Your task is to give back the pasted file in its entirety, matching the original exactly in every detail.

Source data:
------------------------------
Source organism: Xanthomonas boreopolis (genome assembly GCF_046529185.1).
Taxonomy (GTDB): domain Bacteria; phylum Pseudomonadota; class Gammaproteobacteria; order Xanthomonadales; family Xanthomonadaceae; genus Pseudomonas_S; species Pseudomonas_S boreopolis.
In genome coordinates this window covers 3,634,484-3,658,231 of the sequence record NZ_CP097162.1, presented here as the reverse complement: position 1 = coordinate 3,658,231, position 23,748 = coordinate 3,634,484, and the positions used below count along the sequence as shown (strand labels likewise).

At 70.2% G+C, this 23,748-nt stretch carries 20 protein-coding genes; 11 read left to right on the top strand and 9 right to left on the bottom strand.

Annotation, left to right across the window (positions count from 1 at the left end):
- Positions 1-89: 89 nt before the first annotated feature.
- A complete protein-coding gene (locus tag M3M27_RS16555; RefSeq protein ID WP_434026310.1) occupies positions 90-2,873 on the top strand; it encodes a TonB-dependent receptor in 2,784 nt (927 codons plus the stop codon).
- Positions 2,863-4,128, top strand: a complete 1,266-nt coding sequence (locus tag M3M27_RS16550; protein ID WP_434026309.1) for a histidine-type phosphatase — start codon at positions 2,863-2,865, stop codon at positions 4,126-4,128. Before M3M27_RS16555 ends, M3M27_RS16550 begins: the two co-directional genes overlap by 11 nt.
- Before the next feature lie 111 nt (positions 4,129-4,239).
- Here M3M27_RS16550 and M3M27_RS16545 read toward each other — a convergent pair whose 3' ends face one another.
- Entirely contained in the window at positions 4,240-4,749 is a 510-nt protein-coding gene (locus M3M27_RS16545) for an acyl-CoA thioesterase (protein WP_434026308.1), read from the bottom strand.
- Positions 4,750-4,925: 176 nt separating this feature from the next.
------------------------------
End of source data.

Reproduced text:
Source organism: Xanthomonas boreopolis (genome assembly GCF_046529185.1).
Taxonomy (GTDB): domain Bacteria; phylum Pseudomonadota; class Gammaproteobacteria; order Xanthomonadales; family Xanthomonadaceae; genus Pseudomonas_S; species Pseudomonas_S boreopolis.
In genome coordinates this window covers 3,634,484-3,658,231 of the sequence record NZ_CP097162.1, presented here as the reverse complement: position 1 = coordinate 3,658,231, position 23,748 = coordinate 3,634,484, and the positions used below count along the sequence as shown (strand labels likewise).

At 70.2% G+C, this 23,748-nt stretch carries 20 protein-coding genes; 11 read left to right on the top strand and 9 right to left on the bottom strand.

Annotation, left to right across the window (positions count from 1 at the left end):
- Positions 1-89: 89 nt before the first annotated feature.
- A complete protein-coding gene (locus tag M3M27_RS16555; RefSeq protein ID WP_434026310.1) occupies positions 90-2,873 on the top strand; it encodes a TonB-dependent receptor in 2,784 nt (927 codons plus the stop codon).
- Positions 2,863-4,128, top strand: a complete 1,266-nt coding sequence (locus tag M3M27_RS16550; protein ID WP_434026309.1) for a histidine-type phosphatase — start codon at positions 2,863-2,865, stop codon at positions 4,126-4,128. Before M3M27_RS16555 ends, M3M27_RS16550 begins: the two co-directional genes overlap by 11 nt.
- Before the next feature lie 111 nt (positions 4,129-4,239).
- Here M3M27_RS16550 and M3M27_RS16545 read toward each other — a convergent pair whose 3' ends face one another.
- Entirely contained in the window at positions 4,240-4,749 is a 510-nt protein-coding gene (locus M3M27_RS16545) for an acyl-CoA thioesterase (protein WP_434026308.1), read from the bottom strand.
- Positions 4,750-4,925: 176 nt separating this feature from the next.